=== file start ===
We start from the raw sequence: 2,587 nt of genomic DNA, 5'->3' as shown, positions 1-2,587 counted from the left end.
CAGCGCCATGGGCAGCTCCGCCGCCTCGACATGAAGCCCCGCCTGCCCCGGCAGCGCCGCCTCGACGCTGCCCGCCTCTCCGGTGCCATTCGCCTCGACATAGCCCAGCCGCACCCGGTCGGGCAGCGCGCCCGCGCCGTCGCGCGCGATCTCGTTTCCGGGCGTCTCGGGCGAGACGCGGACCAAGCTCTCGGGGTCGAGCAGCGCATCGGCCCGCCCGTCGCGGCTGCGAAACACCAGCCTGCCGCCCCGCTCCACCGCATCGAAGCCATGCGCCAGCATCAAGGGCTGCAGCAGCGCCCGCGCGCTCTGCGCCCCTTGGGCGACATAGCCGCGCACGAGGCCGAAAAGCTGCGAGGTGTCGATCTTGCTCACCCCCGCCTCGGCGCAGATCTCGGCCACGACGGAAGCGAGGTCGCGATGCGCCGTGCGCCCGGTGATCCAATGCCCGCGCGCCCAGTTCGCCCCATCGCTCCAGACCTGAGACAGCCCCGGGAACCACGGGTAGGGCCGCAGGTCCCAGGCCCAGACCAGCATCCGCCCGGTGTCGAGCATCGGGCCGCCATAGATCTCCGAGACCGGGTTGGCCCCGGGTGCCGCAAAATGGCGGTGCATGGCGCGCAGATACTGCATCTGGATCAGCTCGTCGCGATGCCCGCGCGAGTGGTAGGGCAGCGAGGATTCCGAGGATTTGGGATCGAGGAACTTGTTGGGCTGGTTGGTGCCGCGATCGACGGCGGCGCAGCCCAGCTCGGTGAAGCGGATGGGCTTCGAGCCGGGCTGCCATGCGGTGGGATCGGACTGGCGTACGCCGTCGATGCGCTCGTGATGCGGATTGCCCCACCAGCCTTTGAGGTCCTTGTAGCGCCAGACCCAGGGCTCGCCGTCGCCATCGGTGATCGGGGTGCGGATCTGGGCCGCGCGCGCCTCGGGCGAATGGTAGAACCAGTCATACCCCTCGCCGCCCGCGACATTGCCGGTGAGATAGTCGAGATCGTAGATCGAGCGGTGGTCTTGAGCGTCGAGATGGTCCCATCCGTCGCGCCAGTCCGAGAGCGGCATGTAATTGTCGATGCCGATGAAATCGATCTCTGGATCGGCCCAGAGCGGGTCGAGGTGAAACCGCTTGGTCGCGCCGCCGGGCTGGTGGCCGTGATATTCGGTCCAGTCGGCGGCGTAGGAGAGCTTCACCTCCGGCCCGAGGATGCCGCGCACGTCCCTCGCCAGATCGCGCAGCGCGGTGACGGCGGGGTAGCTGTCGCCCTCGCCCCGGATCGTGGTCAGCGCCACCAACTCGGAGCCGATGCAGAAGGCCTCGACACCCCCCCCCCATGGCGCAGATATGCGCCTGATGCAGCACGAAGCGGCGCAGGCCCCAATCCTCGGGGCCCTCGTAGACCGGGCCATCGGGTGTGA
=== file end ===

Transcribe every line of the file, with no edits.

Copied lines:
We start from the raw sequence: 2,587 nt of genomic DNA, 5'->3' as shown, positions 1-2,587 counted from the left end.
CAGCGCCATGGGCAGCTCCGCCGCCTCGACATGAAGCCCCGCCTGCCCCGGCAGCGCCGCCTCGACGCTGCCCGCCTCTCCGGTGCCATTCGCCTCGACATAGCCCAGCCGCACCCGGTCGGGCAGCGCGCCCGCGCCGTCGCGCGCGATCTCGTTTCCGGGCGTCTCGGGCGAGACGCGGACCAAGCTCTCGGGGTCGAGCAGCGCATCGGCCCGCCCGTCGCGGCTGCGAAACACCAGCCTGCCGCCCCGCTCCACCGCATCGAAGCCATGCGCCAGCATCAAGGGCTGCAGCAGCGCCCGCGCGCTCTGCGCCCCTTGGGCGACATAGCCGCGCACGAGGCCGAAAAGCTGCGAGGTGTCGATCTTGCTCACCCCCGCCTCGGCGCAGATCTCGGCCACGACGGAAGCGAGGTCGCGATGCGCCGTGCGCCCGGTGATCCAATGCCCGCGCGCCCAGTTCGCCCCATCGCTCCAGACCTGAGACAGCCCCGGGAACCACGGGTAGGGCCGCAGGTCCCAGGCCCAGACCAGCATCCGCCCGGTGTCGAGCATCGGGCCGCCATAGATCTCCGAGACCGGGTTGGCCCCGGGTGCCGCAAAATGGCGGTGCATGGCGCGCAGATACTGCATCTGGATCAGCTCGTCGCGATGCCCGCGCGAGTGGTAGGGCAGCGAGGATTCCGAGGATTTGGGATCGAGGAACTTGTTGGGCTGGTTGGTGCCGCGATCGACGGCGGCGCAGCCCAGCTCGGTGAAGCGGATGGGCTTCGAGCCGGGCTGCCATGCGGTGGGATCGGACTGGCGTACGCCGTCGATGCGCTCGTGATGCGGATTGCCCCACCAGCCTTTGAGGTCCTTGTAGCGCCAGACCCAGGGCTCGCCGTCGCCATCGGTGATCGGGGTGCGGATCTGGGCCGCGCGCGCCTCGGGCGAATGGTAGAACCAGTCATACCCCTCGCCGCCCGCGACATTGCCGGTGAGATAGTCGAGATCGTAGATCGAGCGGTGGTCTTGAGCGTCGAGATGGTCCCATCCGTCGCGCCAGTCCGAGAGCGGCATGTAATTGTCGATGCCGATGAAATCGATCTCTGGATCGGCCCAGAGCGGGTCGAGGTGAAACCGCTTGGTCGCGCCGCCGGGCTGGTGGCCGTGATATTCGGTCCAGTCGGCGGCGTAGGAGAGCTTCACCTCCGGCCCGAGGATGCCGCGCACGTCCCTCGCCAGATCGCGCAGCGCGGTGACGGCGGGGTAGCTGTCGCCCTCGCCCCGGATCGTGGTCAGCGCCACCAACTCGGAGCCGATGCAGAAGGCCTCGACACCCCCCCCCCATGGCGCAGATATGCGCCTGATGCAGCACGAAGCGGCGCAGGCCCCAATCCTCGGGGCCCTCGTAGACCGGGCCATCGGGTGTGA